Givenchy is intensifying its e-commerce push with the launch today of online sales in the U.S., the world’s second-largest e-commerce market after China.
The French house, which belongs to luxury conglomerate LVMH Moët Hennessy Louis Vuitton, inaugurated its first site in France in 2017, followed by the U.K., Italy, Spain, Germany and the Netherlands in October 2018.
The U.S. accounts for around 15 percent of the brand’s overall annual revenues, making it a key driver for future growth. “It’s a very important market for us because, beyond its size, it really represents the foundation of the brand’s international expansion,” Givenchy chief executive officer Philippe Fortunato told WWD. The house was keen to fine-tune its approach before entering the highly competitive U.S. market, in a bid to fully integrate online sales with its network of seven stores, which include two in New York, one in Las Vegas, three in Miami and one in the South Coast Plaza shopping mall in Costa Mesa, Calif.
It plans to open another flagship in Los Angeles in two years, and is scouting for locations in cities including Boston and Atlanta, Fortunato revealed.
“We may be late to the market, but it was very important to us to have a modern, advanced vision of the multi-touchpoint, multichannel experience in every country where we operate,” he said of the U.S. e-commerce launch.
“What we try to do as much as possible is to offer in-store appointments to our e-commerce clients in the shape of client events, dinners and exhibitions, in order to complete the online experience with a physical element,” the executive added.
Along with Christian Dior, the house’s founder Hubert de Givenchy recognized the importance of the U.S. market early on, establishing a lifelong friendship with Audrey Hepburn, and dressing stars and socialites including Grace Kelly, Lauren Bacall, Jackie Kennedy and Deeda Blair.
“What really anchored the brand was his capacity to design exceptional products including mix-and-match separates, which sold very well in the U.S., but most of all to represent the French art of living, excellence and a very personalized service. That’s at the core of our omnichannel experience,” Fortunato said.
Givenchy has maintained a strong visibility in North America thanks to its continued links with the worlds of film and entertainment. Creative director Clare Waight Keller has dressed celebrities such as Julianne Moore, Meryl Streep and Liv Tyler for the red carpet, and Ariana Grande is the face of its fall campaign.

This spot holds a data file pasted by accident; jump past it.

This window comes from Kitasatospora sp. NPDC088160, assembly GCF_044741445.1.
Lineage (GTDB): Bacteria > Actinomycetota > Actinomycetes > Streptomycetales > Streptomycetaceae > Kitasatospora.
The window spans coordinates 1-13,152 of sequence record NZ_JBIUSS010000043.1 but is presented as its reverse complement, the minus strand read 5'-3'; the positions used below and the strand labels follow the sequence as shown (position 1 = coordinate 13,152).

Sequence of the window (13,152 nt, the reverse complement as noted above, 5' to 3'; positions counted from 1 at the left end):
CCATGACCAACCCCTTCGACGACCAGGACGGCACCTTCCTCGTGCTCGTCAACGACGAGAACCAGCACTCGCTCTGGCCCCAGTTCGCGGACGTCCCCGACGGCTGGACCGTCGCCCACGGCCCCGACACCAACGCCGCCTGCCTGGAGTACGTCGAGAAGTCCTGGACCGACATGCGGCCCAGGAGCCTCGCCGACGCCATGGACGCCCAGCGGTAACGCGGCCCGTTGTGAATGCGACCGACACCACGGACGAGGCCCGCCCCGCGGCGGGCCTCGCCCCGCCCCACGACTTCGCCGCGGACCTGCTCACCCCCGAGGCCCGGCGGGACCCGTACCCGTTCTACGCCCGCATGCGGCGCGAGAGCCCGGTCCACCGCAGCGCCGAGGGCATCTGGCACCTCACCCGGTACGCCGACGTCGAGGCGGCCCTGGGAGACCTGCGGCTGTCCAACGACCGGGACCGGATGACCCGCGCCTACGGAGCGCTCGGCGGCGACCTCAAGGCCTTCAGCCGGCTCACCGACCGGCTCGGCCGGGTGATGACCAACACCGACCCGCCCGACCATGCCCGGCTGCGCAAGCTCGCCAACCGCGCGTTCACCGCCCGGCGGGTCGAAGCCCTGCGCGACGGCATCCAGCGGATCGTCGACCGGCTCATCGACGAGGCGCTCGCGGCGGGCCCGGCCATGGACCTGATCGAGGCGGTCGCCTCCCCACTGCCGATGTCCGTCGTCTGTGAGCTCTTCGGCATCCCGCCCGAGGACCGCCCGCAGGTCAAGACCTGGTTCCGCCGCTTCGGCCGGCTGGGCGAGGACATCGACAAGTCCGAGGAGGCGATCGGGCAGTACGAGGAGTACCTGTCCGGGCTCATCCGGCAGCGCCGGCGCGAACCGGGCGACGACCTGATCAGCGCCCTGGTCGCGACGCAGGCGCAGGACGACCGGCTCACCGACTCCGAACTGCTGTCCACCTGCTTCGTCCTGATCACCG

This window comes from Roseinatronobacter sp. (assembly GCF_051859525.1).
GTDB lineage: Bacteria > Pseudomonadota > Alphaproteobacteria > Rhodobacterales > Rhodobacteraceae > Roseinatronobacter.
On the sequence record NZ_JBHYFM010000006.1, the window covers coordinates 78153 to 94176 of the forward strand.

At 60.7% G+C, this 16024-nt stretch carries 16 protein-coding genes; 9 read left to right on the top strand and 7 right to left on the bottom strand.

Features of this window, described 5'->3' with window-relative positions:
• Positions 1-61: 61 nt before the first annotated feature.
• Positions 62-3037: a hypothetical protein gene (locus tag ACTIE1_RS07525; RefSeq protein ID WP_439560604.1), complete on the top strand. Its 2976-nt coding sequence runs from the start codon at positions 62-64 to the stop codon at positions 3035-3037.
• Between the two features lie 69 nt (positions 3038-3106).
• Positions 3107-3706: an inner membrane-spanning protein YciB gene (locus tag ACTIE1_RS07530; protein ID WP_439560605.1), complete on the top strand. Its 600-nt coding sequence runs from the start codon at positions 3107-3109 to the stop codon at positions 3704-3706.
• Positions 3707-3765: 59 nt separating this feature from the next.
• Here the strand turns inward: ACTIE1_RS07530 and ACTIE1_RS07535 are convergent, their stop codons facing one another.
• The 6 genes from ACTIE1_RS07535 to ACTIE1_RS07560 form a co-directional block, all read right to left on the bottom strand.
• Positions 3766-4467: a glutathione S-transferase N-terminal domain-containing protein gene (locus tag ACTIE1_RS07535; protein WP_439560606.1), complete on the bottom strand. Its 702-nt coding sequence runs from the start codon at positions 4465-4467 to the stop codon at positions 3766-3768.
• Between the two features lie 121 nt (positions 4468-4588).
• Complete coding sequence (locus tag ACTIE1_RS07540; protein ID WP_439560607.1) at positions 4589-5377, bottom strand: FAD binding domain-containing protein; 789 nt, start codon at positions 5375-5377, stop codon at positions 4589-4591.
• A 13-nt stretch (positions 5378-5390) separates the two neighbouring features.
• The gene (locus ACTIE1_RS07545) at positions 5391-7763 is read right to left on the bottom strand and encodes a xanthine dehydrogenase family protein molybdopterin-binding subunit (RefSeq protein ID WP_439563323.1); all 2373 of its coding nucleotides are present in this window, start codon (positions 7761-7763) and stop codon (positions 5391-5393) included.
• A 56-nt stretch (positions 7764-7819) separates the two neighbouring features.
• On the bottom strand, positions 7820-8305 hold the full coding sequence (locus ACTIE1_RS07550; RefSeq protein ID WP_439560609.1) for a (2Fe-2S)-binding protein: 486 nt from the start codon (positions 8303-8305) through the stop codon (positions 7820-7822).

A sweatshirt from the capsule collection available exclusively on Givenchy’s U.S. e-commerce site.
A sweatshirt from the capsule collection available exclusively on Givenchy’s U.S. e-commerce site. Courtesy
To celebrate the launch, Givenchy is releasing a capsule collection of two varsity-inspired T-shirts and a sweatshirt for women and men, available exclusively on the U.S. site. Early feedback from the test phase of the platform shows U.S. customers have more sophisticated tastes than their European counterparts, Fortunato said.
“It’s very interesting, because early returns show the basis of a very good ready-to-wear business in the U.S. Customers are responding to Clare’s aesthetic and have already ordered the more sophisticated runway pieces in the test phase,” he reported.
The U.S. site offers a wide variety of price points. In addition to $470 logo T-shirts, it carries leather goods starting at $1,350 for a Mini Eden handbag; accessories such as the Ariana headband, covered in pearls and crystals, retailing for $690, and luxury rtw including a crystal- and pearl-embroidered mini cape priced at $4,320. Fortunato declined to provide any numbers or targets for Givenchy’s online business, beyond saying that the brand’s e-commerce site should be its biggest store worldwide. The house’s own network of boutiques accounts for half of its total revenues.
The next step is China, where Givenchy hopes to launch online sales within the next two years.
“The key thing for China is to integrate WeChat into the omnichannel system. You need some time to resolve the technical issues of integrating the client database to WeChat and to the transactional site itself. It’s complicated, so we have given ourselves 18 to 24 months to launch it properly,” he said.
This story was reported by WWD and originally appeared on WWD.com.